PAB, PMD fires down to 68 last year but concerns remain

SCDF says most incidents involved modified or non-compliant devices

When the battery of his power-assisted bicycle (PAB) exploded in his bedroom on July 22 last year, Mr Adam (not his real name) had fortunately gone to the toilet.

"I was very lucky that day... If God did not help me, I would have died inside (the room)," he said.

The ensuing damage, including to the floor tiles, cost him more than $3,000 to repair.

Mr Adam, who is in his 50s, said he had charged the battery earlier that day, after not doing so for about four months.

His incident was among 68 fires involving PABs and personal mobility devices (PMDs) last year, according to statistics released by the Singapore Civil Defence Force (SCDF) last month. More than two-thirds of the fires occurred in residential premises.

While this is an overall decrease from 115 fires in 2019, such incidents still remain a concern for the SCDF.

"The majority of PMD and PAB fires that SCDF had responded to were found to have resulted from the use of non-compliant devices such as non-UL2272-certified PMDs, modified devices or incompatible power adaptors," SCDF said.

Modifications included the replacement of batteries with those not from original equipment manufacturers, the addition of extra batteries, and changes to the electrical circuitry.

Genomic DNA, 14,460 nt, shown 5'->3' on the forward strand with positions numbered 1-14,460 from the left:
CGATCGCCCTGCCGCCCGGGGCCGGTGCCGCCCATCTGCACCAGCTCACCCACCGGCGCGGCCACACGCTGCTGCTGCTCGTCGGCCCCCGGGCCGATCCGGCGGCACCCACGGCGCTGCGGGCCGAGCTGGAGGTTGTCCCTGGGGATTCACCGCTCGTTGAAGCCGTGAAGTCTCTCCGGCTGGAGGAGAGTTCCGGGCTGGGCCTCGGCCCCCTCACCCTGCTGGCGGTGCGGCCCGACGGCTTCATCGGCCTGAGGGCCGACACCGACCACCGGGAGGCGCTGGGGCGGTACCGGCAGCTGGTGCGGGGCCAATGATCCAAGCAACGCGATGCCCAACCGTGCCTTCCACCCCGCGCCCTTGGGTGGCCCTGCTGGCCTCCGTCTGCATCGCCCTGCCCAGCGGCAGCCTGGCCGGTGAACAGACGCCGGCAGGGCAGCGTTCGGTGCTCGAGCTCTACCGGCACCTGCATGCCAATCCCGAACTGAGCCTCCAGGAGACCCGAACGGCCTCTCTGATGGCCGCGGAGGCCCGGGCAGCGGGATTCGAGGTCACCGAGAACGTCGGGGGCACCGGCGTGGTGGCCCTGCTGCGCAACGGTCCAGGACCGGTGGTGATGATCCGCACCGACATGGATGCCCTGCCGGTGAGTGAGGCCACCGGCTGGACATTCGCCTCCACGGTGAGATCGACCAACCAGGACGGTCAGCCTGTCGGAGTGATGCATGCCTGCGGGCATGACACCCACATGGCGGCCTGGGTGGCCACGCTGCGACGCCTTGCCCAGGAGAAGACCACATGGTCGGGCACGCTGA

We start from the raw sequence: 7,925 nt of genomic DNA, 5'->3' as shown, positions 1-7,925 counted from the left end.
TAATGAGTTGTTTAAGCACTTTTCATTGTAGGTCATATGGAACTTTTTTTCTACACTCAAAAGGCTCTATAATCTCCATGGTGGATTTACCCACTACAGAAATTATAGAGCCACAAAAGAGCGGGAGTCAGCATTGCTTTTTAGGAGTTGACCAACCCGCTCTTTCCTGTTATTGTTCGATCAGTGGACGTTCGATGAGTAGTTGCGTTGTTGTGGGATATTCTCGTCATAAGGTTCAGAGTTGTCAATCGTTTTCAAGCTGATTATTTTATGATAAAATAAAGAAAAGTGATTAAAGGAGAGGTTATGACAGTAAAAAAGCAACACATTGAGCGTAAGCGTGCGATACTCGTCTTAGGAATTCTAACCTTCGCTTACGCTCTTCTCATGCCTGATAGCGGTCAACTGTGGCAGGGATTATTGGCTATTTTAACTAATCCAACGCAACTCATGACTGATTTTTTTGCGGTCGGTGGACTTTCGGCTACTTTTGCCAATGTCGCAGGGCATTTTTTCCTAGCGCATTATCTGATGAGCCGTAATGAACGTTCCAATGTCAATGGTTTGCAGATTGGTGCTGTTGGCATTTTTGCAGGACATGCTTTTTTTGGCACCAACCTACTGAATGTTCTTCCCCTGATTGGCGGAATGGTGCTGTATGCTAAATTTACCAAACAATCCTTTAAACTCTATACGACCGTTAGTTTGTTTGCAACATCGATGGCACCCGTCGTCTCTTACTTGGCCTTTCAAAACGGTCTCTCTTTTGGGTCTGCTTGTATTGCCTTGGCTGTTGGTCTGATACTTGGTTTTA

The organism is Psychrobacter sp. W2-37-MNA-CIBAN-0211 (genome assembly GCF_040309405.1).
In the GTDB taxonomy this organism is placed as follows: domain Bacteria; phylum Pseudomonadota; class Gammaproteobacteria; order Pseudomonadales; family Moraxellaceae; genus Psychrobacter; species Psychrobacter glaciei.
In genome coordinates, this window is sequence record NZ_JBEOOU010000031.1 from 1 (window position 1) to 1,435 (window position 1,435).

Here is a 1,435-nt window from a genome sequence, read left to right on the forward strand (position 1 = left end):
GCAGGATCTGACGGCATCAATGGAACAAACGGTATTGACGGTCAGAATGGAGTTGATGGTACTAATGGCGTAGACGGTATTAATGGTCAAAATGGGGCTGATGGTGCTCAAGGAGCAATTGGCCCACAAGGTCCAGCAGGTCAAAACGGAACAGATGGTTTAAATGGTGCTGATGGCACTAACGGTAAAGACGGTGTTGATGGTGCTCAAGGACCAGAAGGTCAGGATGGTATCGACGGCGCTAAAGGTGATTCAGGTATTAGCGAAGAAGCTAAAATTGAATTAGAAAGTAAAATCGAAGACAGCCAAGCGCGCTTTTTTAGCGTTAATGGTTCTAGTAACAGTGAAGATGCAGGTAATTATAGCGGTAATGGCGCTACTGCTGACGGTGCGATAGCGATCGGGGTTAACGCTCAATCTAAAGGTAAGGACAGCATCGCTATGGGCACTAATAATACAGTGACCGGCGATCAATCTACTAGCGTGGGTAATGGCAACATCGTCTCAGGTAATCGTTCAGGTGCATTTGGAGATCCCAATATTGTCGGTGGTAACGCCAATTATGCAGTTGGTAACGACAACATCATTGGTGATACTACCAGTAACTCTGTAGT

"It was also observed that the condition of disused batteries may deteriorate and become unstable over time, leading to fire outbreaks," SCDF said.

In Mr Adam's case, he was using a non-original battery purchased second-hand for $200 through online marketplace Carousell.

He had used it to replace the previous battery of the PAB which was also bought second-hand for about $180.

Mr Adam, who works in the construction sector, said he bought the second-hand bicycle as it was cheap.

New Land Transport Authority-approved PABs can cost more than $1,000.

SCDF has urged the public not to modify their PMD devices and, if required, to replace components with only the ones from original equipment manufacturers.

"Devices and batteries, especially the non-UL2272-certified ones, which are faulty or have not been used for an extended period of time, should be disposed of properly at any of the e-waste recyclers listed by the Land Transport Authority," it said.

Senior Minister of State for Transport Amy Khor said earlier this month that new import controls for PMDs and PABs, aimed at preventing the import of non-compliant devices, will be introduced in the first half of this year.

The authorities will continue to inspect devices regularly to deter illegal modifications, she said.

This article first appeared in The Straits Times.